According to the Yomiuri Shimbun, most of Japan's electric power utilities have agreed to push up the schedule for replacing customer meters with a new generation of "smart meters".
The power companies had collectively decided to roll out these meters over a leisurely schedule of 20 years.
The "growth strategy" released by the government of Prime Minister Abe in June had instead set a much more aggressive target to implement smart meters by the early 2020s.
The scheduling issue apparently came to a head at a METI Energy & Natural Resources Agency meeting in mid-September, where the utilities presented their plans, to great skepticism of other participants. According to Yomiuri, six of the ten regional monopoly utilities have since indicated they will revisit their schedules, including TEPCO and KEPCO, the two largest in the group.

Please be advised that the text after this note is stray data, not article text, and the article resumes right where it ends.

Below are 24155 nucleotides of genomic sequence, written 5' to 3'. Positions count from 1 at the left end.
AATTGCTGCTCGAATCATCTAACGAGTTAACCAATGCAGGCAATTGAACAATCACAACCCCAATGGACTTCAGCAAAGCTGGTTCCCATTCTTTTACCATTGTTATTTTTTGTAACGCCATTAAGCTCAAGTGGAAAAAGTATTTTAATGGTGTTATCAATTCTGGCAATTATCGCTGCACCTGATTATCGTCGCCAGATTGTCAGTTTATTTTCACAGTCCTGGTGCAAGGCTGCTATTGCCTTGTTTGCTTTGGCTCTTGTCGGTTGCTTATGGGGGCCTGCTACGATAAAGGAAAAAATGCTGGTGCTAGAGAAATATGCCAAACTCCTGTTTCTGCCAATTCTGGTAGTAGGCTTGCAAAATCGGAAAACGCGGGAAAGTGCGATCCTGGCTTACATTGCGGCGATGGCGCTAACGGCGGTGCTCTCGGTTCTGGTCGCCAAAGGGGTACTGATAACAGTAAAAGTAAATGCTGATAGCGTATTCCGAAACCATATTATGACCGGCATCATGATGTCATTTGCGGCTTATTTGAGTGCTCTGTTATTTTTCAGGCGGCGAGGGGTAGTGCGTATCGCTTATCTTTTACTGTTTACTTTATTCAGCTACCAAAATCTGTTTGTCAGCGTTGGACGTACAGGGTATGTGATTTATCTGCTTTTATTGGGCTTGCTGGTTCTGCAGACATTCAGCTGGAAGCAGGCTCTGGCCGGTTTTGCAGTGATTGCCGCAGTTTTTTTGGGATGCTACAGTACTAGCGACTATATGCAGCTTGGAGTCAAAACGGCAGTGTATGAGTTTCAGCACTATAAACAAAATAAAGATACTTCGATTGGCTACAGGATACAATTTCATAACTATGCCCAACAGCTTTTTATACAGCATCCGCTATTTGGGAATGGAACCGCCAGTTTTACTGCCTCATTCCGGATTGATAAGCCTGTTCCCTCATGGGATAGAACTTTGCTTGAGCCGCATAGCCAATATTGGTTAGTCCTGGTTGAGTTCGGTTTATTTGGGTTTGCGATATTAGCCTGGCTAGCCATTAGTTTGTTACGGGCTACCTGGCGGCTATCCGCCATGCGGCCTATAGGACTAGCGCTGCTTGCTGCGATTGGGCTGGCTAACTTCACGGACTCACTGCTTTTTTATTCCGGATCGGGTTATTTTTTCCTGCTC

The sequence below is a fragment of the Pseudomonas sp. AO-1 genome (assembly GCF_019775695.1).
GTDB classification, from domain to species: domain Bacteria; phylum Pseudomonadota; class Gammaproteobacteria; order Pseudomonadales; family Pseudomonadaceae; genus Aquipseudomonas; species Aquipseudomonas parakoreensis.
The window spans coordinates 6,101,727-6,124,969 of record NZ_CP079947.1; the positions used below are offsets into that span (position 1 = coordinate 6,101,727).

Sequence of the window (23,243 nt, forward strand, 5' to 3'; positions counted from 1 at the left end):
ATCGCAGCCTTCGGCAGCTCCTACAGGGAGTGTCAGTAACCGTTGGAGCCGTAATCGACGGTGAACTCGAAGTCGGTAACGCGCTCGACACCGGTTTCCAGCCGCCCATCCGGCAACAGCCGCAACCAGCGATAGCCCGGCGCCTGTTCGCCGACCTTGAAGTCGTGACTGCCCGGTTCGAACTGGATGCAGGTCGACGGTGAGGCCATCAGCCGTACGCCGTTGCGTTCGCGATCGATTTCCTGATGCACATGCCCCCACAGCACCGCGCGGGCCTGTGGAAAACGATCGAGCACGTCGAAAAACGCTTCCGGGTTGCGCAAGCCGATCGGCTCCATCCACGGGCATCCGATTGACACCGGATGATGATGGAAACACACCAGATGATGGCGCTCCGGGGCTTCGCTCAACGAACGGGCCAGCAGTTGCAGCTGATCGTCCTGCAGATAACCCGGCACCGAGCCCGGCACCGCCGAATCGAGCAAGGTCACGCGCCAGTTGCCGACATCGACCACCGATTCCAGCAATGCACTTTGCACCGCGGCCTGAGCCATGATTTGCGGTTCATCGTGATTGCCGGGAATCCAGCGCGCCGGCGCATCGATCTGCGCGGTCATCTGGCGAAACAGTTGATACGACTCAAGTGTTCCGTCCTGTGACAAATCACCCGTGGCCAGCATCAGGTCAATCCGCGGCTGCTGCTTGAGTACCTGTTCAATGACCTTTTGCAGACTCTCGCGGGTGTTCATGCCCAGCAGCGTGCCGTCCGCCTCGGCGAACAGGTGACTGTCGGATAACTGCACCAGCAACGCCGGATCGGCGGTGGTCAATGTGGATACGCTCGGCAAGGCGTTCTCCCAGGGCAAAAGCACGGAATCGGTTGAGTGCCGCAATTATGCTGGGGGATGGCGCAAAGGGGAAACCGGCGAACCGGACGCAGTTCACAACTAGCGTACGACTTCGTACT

Both TEPCO and KEPCO also have apparently indicated a willingness to permit open bidding for suppliers of smart meters instead of relying upon their existing, uncompetitive "fat and happy" network of related company suppliers.
See our note last year about the Smart Meter Snafu.
UPDATE: According to the October 28, 2013 Nikkei, TEPCO has further accelerated its schedule and will have "smart meters" installed in its entire service area by 2020. According to the article at least one U.S. based "venture company" intends to offer demand management service starting in July of 2014. TEPCO will start installing the meters from April 2014, and according to its former plan was aiming for 1.9 million in FY2014, 3.2 million in FY2015 and a total of 27 million by 2023. This will be accelerated. Kansai Electric has been faster in its roll out, but TEPCO will catch up and exceed Kansai quickly at this pace.